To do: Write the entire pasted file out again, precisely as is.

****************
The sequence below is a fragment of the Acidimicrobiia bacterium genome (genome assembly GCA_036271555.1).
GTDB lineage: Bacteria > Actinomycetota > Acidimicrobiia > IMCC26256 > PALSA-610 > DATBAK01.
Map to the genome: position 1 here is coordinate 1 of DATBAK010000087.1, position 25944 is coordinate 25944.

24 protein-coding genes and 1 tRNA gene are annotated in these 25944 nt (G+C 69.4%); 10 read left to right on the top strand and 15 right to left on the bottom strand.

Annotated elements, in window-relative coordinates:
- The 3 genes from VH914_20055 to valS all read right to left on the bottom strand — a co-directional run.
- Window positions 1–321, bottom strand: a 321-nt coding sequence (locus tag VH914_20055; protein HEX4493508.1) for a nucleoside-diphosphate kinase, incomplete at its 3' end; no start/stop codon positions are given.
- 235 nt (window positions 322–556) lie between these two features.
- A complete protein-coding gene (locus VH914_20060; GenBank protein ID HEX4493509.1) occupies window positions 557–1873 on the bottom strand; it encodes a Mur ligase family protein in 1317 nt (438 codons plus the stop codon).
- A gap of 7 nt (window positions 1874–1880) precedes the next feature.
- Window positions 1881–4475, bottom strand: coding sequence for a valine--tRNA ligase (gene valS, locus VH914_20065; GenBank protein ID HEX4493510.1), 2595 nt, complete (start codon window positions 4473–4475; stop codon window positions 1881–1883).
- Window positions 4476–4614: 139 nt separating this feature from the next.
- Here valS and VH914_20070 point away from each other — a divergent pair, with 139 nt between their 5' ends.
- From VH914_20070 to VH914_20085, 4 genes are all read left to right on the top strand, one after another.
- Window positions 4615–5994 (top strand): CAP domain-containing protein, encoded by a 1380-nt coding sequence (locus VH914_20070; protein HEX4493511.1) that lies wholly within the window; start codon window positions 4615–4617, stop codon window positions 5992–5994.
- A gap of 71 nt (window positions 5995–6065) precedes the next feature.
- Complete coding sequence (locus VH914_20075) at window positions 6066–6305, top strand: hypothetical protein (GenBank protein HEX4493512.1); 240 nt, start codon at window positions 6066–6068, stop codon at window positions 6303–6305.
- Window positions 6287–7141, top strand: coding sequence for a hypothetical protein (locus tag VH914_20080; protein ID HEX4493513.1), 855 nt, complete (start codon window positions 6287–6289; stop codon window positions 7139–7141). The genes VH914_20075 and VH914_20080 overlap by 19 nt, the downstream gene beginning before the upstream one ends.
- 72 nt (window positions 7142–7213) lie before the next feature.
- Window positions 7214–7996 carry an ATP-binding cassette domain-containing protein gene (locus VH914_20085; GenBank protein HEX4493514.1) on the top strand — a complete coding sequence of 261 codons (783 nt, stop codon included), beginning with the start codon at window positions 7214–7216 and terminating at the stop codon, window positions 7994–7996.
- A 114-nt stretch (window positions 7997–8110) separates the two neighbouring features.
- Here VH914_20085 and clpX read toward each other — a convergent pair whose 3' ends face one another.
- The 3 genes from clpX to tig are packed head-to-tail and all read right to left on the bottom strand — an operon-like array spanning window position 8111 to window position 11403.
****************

The sequence below is a fragment of the Acidimicrobiia bacterium genome (genome assembly GCA_036271555.1).
GTDB lineage: Bacteria > Actinomycetota > Acidimicrobiia > IMCC26256 > PALSA-610 > DATBAK01.
Map to the genome: position 1 here is coordinate 1 of DATBAK010000087.1, position 25944 is coordinate 25944.

24 protein-coding genes and 1 tRNA gene are annotated in these 25944 nt (G+C 69.4%); 10 read left to right on the top strand and 15 right to left on the bottom strand.

Annotated elements, in window-relative coordinates:
- The 3 genes from VH914_20055 to valS all read right to left on the bottom strand — a co-directional run.
- Window positions 1–321, bottom strand: a 321-nt coding sequence (locus tag VH914_20055; protein HEX4493508.1) for a nucleoside-diphosphate kinase, incomplete at its 3' end; no start/stop codon positions are given.
- 235 nt (window positions 322–556) lie between these two features.
- A complete protein-coding gene (locus VH914_20060; GenBank protein ID HEX4493509.1) occupies window positions 557–1873 on the bottom strand; it encodes a Mur ligase family protein in 1317 nt (438 codons plus the stop codon).
- A gap of 7 nt (window positions 1874–1880) precedes the next feature.
- Window positions 1881–4475, bottom strand: coding sequence for a valine--tRNA ligase (gene valS, locus VH914_20065; GenBank protein ID HEX4493510.1), 2595 nt, complete (start codon window positions 4473–4475; stop codon window positions 1881–1883).
- Window positions 4476–4614: 139 nt separating this feature from the next.
- Here valS and VH914_20070 point away from each other — a divergent pair, with 139 nt between their 5' ends.
- From VH914_20070 to VH914_20085, 4 genes are all read left to right on the top strand, one after another.
- Window positions 4615–5994 (top strand): CAP domain-containing protein, encoded by a 1380-nt coding sequence (locus VH914_20070; protein HEX4493511.1) that lies wholly within the window; start codon window positions 4615–4617, stop codon window positions 5992–5994.
- A gap of 71 nt (window positions 5995–6065) precedes the next feature.
- Complete coding sequence (locus VH914_20075) at window positions 6066–6305, top strand: hypothetical protein (GenBank protein HEX4493512.1); 240 nt, start codon at window positions 6066–6068, stop codon at window positions 6303–6305.
- Window positions 6287–7141, top strand: coding sequence for a hypothetical protein (locus tag VH914_20080; protein ID HEX4493513.1), 855 nt, complete (start codon window positions 6287–6289; stop codon window positions 7139–7141). The genes VH914_20075 and VH914_20080 overlap by 19 nt, the downstream gene beginning before the upstream one ends.
- 72 nt (window positions 7142–7213) lie before the next feature.
- Window positions 7214–7996 carry an ATP-binding cassette domain-containing protein gene (locus VH914_20085; GenBank protein HEX4493514.1) on the top strand — a complete coding sequence of 261 codons (783 nt, stop codon included), beginning with the start codon at window positions 7214–7216 and terminating at the stop codon, window positions 7994–7996.
- A 114-nt stretch (window positions 7997–8110) separates the two neighbouring features.
- Here VH914_20085 and clpX read toward each other — a convergent pair whose 3' ends face one another.
- The 3 genes from clpX to tig are packed head-to-tail and all read right to left on the bottom strand — an operon-like array spanning window position 8111 to window position 11403.